The core of Agile is all about communication. Its routines and rituals encourage teams to communicate and plan as well as tackling their issues and problems as they share lessons from their achievements and failures. Our physical environment, communication culture and our attitude to multitasking and distractions are less obvious levers which can have a profound impact on our teams and how effective they can be.
In my mind the whole Agile movement is really just one part of answering our key question, how do we build great software that delivers real value ? I think the answer boils down to creating the right team, process and environment; this requires four things.
“Be obsessive about only hiring the best talent” – Me
Motivate them through “Autonomy, Mastery and Purpose” – Dan Pink
Recognise that “Culture eats strategy for breakfast” – Peter Drucker
Now we come to core of my topic, something two of my heroes have been talking about since they wrote Peopleware in 1987:
Have the “Correct environment, method, and structure” – Tom DeMarco and Tim Lister
Agile is all about communication; routines and rituals which encourage teams to communicate, tackling issues and problems as well as sharing and learning from success. Our communication culture, physical environment and attitude to multitasking and distractions are less obvious levers which can have a profound impact on our teams and how effective they can be. I often have this quote from Deming rattling around in my head as I look at problems at work.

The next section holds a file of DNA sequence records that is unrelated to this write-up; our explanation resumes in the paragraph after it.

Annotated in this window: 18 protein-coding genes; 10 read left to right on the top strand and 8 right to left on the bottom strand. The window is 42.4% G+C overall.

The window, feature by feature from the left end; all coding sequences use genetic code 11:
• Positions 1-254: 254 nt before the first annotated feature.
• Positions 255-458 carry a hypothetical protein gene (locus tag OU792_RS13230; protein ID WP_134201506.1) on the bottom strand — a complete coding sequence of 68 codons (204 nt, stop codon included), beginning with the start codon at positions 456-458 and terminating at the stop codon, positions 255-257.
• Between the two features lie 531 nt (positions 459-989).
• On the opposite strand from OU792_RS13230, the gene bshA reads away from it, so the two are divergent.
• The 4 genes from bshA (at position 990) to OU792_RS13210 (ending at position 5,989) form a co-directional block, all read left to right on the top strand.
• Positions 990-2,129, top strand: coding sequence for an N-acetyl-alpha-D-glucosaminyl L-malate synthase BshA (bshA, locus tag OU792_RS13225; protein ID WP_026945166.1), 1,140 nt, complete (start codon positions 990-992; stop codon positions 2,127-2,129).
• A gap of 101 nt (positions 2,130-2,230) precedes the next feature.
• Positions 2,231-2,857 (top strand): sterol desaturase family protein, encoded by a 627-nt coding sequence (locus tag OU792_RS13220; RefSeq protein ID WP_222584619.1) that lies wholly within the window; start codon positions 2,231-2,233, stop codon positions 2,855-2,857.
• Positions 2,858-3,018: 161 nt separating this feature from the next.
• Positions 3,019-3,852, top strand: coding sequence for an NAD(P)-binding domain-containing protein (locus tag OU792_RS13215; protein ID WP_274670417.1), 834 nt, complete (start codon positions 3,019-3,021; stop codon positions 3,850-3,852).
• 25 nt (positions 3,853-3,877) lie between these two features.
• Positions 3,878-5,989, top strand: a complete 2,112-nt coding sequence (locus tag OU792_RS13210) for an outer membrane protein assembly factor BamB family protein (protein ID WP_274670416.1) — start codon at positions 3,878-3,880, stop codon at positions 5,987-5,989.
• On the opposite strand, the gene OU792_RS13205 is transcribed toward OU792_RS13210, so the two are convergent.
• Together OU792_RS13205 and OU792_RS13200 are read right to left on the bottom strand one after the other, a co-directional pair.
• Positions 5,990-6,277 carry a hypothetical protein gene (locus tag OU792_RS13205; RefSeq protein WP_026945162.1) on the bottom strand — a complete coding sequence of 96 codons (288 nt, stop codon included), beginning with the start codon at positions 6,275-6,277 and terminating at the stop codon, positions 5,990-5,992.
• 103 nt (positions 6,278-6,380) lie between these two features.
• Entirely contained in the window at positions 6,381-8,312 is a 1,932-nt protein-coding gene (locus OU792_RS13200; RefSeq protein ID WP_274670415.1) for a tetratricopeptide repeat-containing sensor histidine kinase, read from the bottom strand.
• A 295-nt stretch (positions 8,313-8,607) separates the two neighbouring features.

“95% of the performance of any organisation is attributable to the system and only 5% the individual”
So over the next few posts I’m going to look at three key parts of our ‘system’.
Jan Banning has captured these wonderful photographs of Government Officials in their office around the world. Take a look at them and then stop for a minute. Imagine your ideal office … what would it look like ?
There is more to software productivity than just removing distractions. Communication is equally as important. A developer may be in the zone and writing perfect code, but if they are writing the wrong code because they are isolated then we haven’t done anything to help productivity have we ?
Our instinctive behaviours remind us that our brain rejects distraction. For instance, to really zero in on a faint sound in the distance we instinctively stop moving, shut our eyes, and focus entirely on listening carefully. Your brain does not multitask when it’s time to really pay attention.
Stay tuned for some ideas and answers.